FIG. 4 is a block diagram illustrating the configuration of the estimation unit 30 shown in FIG. The current feedback sampling unit 31 samples a current feedback signal iq (t) obtained by detecting a current flowing through the motor 2 with a current sensor (not shown) at a predetermined sampling period T, and estimates it as a current feedback value iq (n). 30. Similarly, the speed feedback sampling unit 32 samples the speed feedback signal ωm (t) output from the detector 3 that detects the speed of the electric motor 2 at a predetermined sampling period T, and estimates it as a speed feedback value ωm (n). Incorporated into part 30.

Multiplying unit 35 multiplies the difference (Δωm) of the previous sampling time a value of the motor speed .omega.m acquired for each inertia Jm and the sampling period of the electric motor (ωm n-1) between the current sampling time value (.omega.m n) And the result (Jm * Δωm) is output to the subtractor 37. The input torque calculator 36 calculates the input torque value Tm (n) by multiplying the current feedback value iq (n) by the torque constant Kt of the electric motor 2. The subtracting unit 37 subtracts the value (Jm · Δωm) output from the multiplying unit 35 from the input torque value Tm (n) calculated by the input torque calculating unit 36 to thereby apply the combined torque value Tc (n ) Is calculated. The combined torque value Tc (n) output from the subtracting unit 37 is input to the subtracting unit 38 and the inverse model unit 33. In addition, the calculation part comprised by the multiplication part 35, the input torque calculation part 36, and the subtraction part 37 respond | corresponds to the coupling torque calculation part of Claim 1 of a claim.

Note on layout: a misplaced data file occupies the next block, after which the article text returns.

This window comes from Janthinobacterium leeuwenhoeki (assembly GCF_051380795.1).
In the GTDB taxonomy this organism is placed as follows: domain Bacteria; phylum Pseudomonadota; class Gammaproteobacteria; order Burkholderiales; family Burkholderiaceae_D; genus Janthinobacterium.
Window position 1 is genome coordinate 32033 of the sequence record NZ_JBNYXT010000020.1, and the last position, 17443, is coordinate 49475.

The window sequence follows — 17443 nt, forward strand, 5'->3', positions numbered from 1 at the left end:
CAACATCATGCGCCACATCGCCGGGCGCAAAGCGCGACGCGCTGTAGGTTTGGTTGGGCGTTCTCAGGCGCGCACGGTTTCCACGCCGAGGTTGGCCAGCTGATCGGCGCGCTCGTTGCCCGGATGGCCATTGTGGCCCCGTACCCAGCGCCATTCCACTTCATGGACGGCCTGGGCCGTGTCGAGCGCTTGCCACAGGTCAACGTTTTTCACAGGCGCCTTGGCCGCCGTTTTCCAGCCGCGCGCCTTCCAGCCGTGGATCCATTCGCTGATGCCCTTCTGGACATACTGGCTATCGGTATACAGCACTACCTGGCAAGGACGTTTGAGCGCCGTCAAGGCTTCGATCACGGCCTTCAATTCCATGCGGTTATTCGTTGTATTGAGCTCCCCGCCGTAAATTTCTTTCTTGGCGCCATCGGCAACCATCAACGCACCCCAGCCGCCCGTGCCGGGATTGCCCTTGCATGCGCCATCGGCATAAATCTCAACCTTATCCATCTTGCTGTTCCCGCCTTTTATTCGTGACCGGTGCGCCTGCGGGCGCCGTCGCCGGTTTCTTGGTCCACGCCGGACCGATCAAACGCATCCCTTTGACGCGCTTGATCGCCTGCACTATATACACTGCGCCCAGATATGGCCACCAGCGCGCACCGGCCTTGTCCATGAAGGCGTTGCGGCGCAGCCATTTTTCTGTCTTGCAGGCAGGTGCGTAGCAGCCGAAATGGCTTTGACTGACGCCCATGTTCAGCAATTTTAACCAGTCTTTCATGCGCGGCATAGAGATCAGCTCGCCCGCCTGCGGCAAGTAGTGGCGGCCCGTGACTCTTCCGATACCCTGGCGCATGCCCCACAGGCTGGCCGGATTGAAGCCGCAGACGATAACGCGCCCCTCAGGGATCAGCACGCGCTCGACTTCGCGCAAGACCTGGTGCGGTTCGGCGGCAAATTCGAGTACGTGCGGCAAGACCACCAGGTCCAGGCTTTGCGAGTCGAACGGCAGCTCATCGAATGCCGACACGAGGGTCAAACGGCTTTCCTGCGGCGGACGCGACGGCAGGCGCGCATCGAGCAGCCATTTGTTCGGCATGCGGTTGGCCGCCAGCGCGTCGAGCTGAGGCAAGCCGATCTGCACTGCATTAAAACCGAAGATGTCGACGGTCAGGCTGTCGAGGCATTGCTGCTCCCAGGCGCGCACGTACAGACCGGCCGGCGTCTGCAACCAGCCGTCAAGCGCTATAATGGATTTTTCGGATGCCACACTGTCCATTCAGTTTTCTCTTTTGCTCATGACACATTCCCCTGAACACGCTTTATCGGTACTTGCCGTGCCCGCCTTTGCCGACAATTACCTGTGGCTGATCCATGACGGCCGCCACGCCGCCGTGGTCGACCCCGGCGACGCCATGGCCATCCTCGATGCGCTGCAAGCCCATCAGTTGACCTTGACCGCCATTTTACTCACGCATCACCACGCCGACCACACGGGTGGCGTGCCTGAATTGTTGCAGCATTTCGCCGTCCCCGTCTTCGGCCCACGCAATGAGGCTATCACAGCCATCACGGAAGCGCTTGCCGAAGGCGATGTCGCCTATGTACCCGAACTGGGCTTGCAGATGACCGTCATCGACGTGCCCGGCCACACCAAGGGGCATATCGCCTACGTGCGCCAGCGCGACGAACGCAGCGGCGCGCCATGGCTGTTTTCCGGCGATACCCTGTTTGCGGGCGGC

The subtracting section 38 subtracts the estimated combined torque value T (n) “^” output from the inverse model section 33 from the combined torque value Tc (n) output from the subtracting section 37, thereby estimating the estimated torque error e ( n) is calculated and output to the correction unit 34. The subtracting unit 38 corresponds to the estimated torque error calculating unit of claim 1 of the claims.

  The inverse model unit 33 calculates the estimated combined torque value T (n) “^” according to Equation (1).